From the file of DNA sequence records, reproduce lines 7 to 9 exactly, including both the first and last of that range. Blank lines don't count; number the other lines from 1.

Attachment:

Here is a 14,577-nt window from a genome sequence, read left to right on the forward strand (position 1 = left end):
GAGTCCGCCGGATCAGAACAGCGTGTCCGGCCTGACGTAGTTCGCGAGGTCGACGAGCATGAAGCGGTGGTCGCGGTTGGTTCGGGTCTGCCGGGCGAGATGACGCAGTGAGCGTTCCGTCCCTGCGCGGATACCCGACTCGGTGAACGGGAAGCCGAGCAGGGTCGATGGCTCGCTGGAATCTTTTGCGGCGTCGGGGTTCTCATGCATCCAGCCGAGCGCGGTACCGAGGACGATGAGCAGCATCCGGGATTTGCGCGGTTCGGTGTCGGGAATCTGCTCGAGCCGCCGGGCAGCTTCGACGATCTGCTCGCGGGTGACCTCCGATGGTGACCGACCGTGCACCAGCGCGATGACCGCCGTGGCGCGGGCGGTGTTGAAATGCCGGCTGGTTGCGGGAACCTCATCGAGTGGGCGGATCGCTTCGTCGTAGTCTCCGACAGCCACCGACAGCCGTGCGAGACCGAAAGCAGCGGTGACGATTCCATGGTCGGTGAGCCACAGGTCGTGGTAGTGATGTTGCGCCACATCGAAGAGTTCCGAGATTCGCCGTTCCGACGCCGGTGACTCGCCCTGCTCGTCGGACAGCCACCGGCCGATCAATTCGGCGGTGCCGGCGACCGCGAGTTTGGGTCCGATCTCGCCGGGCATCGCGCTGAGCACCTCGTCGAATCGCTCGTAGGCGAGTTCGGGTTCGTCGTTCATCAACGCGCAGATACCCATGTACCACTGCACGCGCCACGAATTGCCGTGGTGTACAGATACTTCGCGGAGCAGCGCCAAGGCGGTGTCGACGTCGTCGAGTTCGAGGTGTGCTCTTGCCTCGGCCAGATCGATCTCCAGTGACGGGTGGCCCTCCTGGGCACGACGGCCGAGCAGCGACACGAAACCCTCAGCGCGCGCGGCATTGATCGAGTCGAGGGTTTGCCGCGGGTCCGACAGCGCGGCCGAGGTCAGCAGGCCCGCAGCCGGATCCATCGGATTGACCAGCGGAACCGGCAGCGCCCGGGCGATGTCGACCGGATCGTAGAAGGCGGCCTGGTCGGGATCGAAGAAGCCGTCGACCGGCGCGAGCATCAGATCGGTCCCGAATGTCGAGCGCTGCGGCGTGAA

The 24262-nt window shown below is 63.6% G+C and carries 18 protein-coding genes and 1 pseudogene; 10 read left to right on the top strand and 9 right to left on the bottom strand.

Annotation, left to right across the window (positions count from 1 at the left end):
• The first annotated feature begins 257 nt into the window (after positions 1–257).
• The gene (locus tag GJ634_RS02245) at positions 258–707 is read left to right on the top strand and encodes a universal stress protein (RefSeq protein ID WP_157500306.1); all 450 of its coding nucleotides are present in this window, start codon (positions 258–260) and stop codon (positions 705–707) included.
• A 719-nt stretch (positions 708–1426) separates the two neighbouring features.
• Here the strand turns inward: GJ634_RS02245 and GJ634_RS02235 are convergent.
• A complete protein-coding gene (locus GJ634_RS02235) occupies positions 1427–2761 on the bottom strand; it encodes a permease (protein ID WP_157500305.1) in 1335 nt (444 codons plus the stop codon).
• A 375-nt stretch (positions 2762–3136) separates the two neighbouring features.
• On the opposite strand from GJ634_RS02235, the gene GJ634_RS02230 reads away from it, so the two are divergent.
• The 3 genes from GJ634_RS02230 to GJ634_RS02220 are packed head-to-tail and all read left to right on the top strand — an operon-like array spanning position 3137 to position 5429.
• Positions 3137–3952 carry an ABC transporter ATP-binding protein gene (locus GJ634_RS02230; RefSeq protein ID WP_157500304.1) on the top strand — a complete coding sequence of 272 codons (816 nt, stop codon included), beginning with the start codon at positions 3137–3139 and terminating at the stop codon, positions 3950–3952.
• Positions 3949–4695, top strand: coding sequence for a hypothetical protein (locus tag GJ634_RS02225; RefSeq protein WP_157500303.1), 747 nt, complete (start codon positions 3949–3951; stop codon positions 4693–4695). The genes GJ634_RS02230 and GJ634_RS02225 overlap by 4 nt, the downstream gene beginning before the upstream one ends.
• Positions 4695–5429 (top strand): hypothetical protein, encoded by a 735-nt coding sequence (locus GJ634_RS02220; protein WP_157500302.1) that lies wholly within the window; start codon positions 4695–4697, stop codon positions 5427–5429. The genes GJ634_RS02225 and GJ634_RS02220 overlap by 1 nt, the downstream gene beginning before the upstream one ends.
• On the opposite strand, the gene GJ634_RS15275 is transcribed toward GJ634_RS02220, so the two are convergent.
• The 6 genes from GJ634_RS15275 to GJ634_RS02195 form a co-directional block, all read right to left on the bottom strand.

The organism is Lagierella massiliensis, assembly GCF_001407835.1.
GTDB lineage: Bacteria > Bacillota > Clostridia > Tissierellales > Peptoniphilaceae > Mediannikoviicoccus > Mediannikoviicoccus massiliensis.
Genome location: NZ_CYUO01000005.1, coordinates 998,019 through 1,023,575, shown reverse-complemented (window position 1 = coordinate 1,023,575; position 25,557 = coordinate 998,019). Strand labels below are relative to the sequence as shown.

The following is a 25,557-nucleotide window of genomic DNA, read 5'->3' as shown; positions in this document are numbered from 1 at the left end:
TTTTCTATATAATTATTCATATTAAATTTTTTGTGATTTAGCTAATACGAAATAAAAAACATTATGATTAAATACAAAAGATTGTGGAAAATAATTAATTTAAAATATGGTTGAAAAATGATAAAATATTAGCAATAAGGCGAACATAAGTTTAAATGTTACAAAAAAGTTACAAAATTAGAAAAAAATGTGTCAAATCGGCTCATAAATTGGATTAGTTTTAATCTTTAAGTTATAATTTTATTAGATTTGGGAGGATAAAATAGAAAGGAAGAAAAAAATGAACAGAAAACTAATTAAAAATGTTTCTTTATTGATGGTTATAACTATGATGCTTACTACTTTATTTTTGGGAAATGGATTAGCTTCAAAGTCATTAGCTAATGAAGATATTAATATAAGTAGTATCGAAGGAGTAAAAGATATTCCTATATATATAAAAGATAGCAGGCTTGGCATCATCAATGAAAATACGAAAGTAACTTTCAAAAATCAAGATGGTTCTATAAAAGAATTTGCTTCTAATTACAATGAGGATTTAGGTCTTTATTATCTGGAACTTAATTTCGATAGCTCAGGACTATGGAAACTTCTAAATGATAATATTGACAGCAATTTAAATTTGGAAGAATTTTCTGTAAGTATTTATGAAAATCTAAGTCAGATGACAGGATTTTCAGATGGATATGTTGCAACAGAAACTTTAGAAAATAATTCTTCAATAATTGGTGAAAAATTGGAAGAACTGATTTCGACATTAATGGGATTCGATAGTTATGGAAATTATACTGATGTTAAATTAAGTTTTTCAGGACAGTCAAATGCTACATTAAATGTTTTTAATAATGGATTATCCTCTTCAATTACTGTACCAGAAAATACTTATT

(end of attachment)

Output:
• A 719-nt stretch (positions 708–1426) separates the two neighbouring features.
• Here the strand turns inward: GJ634_RS02245 and GJ634_RS02235 are convergent.
• A complete protein-coding gene (locus GJ634_RS02235) occupies positions 1427–2761 on the bottom strand; it encodes a permease (protein ID WP_157500305.1) in 1335 nt (444 codons plus the stop codon).